The State Firearm Laws Database and the Bureau of Alcohol, Tobacco, Firearms and Explosives (ATF) are also handy resources. Keep in mind that these resources are purely informational and should be used as such; they aren’t legal advice. Laws and regulations may have recently passed that aren’t included in these guides.
What Happens if a Truck Driver is Caught with a Gun?
The consequences of having a firearm in your truck when you’re legally not allowed to have one range in severity. Even if you unknowingly break the law, you can at minimum face penalties and fines, and at maximum, lose your job and go to jail.
It’s not uncommon for companies to have a zero-tolerance policy for guns. If you’re caught with a firearm, you’ll be terminated immediately.
But you may be left wondering how drivers get caught with firearms in the first place. For starters, if you have a firearm on you or it’s laying out in the open, and if someone at your trucking company or someone at a weigh station sees it, you can expect to have it called out.
Even if your gun is hidden, you can get in trouble. A Department of Transportation (DOT) officer has the right to investigate your truck if they suspect suspicious and/or illegal behavior. A police officer can as well. During a traffic stop, you may be asked if you have a weapon. If you say yes, they may inspect your truck.
What is ATS’ Stance on Firearms?
By now, you might be wondering what ATS’ stance is on firearms (and other weapons).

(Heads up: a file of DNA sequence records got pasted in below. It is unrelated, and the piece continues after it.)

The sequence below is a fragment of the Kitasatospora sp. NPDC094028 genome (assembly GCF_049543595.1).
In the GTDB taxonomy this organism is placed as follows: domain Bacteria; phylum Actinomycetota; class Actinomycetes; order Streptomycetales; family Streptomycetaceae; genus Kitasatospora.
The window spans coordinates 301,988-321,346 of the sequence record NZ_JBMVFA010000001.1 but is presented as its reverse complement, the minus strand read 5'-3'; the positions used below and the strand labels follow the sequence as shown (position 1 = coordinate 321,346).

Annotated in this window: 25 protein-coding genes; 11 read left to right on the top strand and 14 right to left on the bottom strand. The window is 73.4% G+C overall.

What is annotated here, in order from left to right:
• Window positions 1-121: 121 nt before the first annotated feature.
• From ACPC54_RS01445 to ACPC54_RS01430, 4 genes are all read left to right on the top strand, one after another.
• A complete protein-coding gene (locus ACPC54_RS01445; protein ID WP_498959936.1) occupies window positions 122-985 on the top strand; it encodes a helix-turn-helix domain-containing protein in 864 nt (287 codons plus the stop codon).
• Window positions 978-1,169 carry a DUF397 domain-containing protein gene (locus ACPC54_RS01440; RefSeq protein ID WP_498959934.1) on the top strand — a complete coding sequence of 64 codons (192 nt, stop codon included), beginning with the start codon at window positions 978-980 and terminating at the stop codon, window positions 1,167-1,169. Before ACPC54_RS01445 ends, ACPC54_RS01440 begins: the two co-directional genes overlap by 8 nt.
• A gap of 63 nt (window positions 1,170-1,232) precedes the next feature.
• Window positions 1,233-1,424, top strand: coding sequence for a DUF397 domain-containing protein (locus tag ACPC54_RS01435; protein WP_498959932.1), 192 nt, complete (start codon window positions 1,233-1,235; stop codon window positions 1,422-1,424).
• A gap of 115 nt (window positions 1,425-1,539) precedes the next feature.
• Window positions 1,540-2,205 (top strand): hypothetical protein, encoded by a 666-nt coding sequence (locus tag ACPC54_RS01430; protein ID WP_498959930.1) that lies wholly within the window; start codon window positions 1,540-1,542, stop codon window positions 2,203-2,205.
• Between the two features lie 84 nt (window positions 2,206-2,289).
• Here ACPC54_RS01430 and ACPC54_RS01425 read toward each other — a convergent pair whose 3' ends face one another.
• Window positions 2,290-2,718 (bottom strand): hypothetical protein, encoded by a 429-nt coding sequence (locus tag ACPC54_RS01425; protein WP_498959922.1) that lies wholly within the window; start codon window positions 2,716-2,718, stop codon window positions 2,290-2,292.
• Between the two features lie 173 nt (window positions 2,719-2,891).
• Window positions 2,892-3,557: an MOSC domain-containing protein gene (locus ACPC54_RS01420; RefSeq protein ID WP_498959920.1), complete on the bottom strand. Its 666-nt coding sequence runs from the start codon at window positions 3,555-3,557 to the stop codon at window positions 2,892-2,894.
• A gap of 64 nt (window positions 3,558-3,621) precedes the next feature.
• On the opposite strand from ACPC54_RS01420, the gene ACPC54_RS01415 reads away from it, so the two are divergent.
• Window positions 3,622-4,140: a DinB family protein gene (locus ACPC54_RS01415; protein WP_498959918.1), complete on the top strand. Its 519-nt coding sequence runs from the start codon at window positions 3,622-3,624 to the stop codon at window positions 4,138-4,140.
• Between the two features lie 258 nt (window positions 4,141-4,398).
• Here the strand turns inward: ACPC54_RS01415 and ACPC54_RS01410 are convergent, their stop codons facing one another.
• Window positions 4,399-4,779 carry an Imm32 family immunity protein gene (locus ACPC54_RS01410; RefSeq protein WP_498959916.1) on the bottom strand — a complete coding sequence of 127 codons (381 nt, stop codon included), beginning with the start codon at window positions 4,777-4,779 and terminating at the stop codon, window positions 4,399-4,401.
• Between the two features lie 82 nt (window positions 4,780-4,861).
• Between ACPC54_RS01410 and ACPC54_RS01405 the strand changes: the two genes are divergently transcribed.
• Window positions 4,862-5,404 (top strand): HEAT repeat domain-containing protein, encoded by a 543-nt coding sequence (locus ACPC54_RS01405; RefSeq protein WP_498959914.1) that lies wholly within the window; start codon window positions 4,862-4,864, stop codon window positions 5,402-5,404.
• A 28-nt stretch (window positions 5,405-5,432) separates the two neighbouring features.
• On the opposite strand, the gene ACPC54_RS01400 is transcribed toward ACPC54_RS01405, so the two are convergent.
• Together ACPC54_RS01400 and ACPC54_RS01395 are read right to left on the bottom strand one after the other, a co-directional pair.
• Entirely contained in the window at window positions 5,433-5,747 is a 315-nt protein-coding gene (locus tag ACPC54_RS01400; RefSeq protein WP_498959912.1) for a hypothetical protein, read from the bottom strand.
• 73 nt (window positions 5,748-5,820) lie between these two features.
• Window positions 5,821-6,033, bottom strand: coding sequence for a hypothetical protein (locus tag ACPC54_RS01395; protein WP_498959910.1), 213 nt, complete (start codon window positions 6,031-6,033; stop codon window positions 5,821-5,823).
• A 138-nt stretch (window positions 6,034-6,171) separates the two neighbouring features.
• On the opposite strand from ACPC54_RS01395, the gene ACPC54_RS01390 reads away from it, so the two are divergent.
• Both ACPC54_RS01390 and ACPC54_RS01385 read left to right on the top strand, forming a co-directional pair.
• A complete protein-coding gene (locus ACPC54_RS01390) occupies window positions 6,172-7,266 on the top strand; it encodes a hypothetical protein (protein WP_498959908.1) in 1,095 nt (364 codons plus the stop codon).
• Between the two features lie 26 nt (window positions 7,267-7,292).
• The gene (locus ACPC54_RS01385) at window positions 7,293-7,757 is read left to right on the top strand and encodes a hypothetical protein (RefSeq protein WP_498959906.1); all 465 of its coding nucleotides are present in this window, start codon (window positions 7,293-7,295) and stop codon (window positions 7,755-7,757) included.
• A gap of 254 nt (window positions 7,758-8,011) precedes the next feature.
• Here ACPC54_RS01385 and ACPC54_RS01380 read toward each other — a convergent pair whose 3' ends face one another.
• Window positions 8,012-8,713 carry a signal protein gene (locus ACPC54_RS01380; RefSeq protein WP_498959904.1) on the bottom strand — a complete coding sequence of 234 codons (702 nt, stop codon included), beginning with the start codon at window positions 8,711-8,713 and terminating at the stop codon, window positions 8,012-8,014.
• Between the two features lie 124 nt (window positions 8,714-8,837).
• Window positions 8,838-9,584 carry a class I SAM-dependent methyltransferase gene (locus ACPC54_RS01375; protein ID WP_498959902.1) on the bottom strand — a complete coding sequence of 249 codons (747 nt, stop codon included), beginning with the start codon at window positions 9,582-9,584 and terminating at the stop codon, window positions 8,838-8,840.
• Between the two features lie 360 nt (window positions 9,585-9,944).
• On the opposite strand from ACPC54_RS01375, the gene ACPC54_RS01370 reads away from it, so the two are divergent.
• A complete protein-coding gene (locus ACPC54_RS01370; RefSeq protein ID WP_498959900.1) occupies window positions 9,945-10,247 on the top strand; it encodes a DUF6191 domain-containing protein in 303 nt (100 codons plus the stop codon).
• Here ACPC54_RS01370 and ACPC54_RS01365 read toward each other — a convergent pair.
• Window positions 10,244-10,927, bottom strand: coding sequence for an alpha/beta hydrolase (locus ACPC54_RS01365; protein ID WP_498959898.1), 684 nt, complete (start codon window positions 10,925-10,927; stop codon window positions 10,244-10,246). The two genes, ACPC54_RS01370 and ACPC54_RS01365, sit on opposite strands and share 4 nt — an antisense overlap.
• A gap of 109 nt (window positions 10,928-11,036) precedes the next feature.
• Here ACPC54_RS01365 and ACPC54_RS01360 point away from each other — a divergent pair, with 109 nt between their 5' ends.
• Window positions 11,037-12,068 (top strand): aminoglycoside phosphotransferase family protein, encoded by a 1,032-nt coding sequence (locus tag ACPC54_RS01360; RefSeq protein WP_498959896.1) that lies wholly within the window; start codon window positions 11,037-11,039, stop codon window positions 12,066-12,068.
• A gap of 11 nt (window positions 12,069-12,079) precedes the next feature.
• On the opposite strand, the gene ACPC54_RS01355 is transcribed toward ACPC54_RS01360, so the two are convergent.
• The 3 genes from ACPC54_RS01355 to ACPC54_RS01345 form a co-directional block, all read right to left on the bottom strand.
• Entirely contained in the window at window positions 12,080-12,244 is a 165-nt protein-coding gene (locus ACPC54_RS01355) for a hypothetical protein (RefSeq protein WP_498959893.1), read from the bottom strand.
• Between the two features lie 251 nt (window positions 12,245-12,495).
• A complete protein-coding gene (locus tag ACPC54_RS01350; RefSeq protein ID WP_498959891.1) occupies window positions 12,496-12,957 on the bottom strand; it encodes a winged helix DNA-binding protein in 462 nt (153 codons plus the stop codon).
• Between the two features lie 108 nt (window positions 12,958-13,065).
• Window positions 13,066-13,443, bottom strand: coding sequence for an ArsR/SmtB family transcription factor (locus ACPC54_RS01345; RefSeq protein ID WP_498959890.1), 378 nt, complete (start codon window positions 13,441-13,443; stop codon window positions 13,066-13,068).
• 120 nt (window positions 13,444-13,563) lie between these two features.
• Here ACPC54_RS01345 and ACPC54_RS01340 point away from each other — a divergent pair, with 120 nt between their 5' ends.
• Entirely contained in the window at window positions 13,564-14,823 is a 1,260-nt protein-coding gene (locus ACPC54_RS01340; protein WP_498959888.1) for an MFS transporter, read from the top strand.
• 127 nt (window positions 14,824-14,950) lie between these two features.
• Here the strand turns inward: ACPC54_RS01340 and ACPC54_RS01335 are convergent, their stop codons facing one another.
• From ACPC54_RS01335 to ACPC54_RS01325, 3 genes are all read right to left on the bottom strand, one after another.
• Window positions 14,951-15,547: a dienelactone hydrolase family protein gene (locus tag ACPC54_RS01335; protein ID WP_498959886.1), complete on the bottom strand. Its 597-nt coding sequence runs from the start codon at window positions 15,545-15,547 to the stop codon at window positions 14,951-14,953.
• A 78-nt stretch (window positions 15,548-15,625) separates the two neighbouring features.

ATS does not allow its drivers to carry firearms and we have a zero-tolerance policy.
So, ARE Firearms Allowed in Commercial Vehicles?
After everything we’ve covered, you may still be scratching your head and asking yourself, “Umm, so can I have a gun then or what?”
Let’s say your company allows guns or you’re running under your own authority and you have the proper gun permits your state requires. Then what? At this point, it comes down to the laws of the states and cities you’re driving through and the customers you’re delivering to.
If you meet the criteria above, follow the gun storage requirements of each and every state/city you’re driving through and every customer you’re delivering to allows guns on their property, you can have a firearm in your truck. Keep in mind, though, that storage laws could deem the weapon unusable in a moment’s notice because it needs to be kept unloaded and therefore loaded to be used.
But, if your company forbids them, your customers don’t allow them on the premises and/or the states/cities you’re driving through have strict laws regarding firearms, it’s best to leave them at home.
Talk to Your Trucking Company
Legal experts have noted how murky gun regulations are for truck drivers. As a truck driver, it’s difficult to have a firearm in your truck or on your person when traveling across state lines. You could think you’re doing the right thing and end up in a situation where you’re being fined or arrested.
If you wish to carry a gun, it requires severe discipline and research. It also requires that you know how to operate the gun safely. Even if you have years of gun ownership, you still need to understand the rules.
If you’re wondering what your next step is, it should be to speak with your company to determine if they allow weapons. Carriers are somewhat free to define what a weapon is, and some go so far as to disallow bats.
Ask your company plenty of questions to understand what you can and can’t do. Especially if you’re looking for a new trucking company to drive for, this list of questions to ask your recruiter can be helpful to you.